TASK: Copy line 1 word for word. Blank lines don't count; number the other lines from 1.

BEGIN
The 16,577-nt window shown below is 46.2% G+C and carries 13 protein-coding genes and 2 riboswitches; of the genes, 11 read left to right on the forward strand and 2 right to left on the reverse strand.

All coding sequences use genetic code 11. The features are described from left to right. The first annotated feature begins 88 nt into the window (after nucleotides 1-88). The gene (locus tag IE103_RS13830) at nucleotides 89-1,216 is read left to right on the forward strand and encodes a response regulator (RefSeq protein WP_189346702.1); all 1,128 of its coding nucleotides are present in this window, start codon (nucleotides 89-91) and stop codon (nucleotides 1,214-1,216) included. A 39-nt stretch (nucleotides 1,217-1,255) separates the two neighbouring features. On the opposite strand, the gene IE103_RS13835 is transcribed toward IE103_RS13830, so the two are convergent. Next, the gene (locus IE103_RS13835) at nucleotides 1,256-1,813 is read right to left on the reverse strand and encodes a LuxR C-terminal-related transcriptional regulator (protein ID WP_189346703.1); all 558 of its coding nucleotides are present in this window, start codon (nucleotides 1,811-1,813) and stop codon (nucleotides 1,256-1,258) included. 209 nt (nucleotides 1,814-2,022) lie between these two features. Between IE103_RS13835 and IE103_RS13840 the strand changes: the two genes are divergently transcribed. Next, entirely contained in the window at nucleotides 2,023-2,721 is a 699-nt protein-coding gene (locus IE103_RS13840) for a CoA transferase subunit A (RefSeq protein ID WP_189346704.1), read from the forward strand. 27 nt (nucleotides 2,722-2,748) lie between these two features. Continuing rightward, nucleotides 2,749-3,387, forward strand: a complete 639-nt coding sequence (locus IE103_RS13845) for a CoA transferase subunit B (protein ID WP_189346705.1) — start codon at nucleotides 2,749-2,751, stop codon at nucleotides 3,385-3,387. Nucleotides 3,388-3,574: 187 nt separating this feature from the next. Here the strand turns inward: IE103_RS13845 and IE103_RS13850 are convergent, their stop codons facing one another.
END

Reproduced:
The 16,577-nt window shown below is 46.2% G+C and carries 13 protein-coding genes and 2 riboswitches; of the genes, 11 read left to right on the forward strand and 2 right to left on the reverse strand.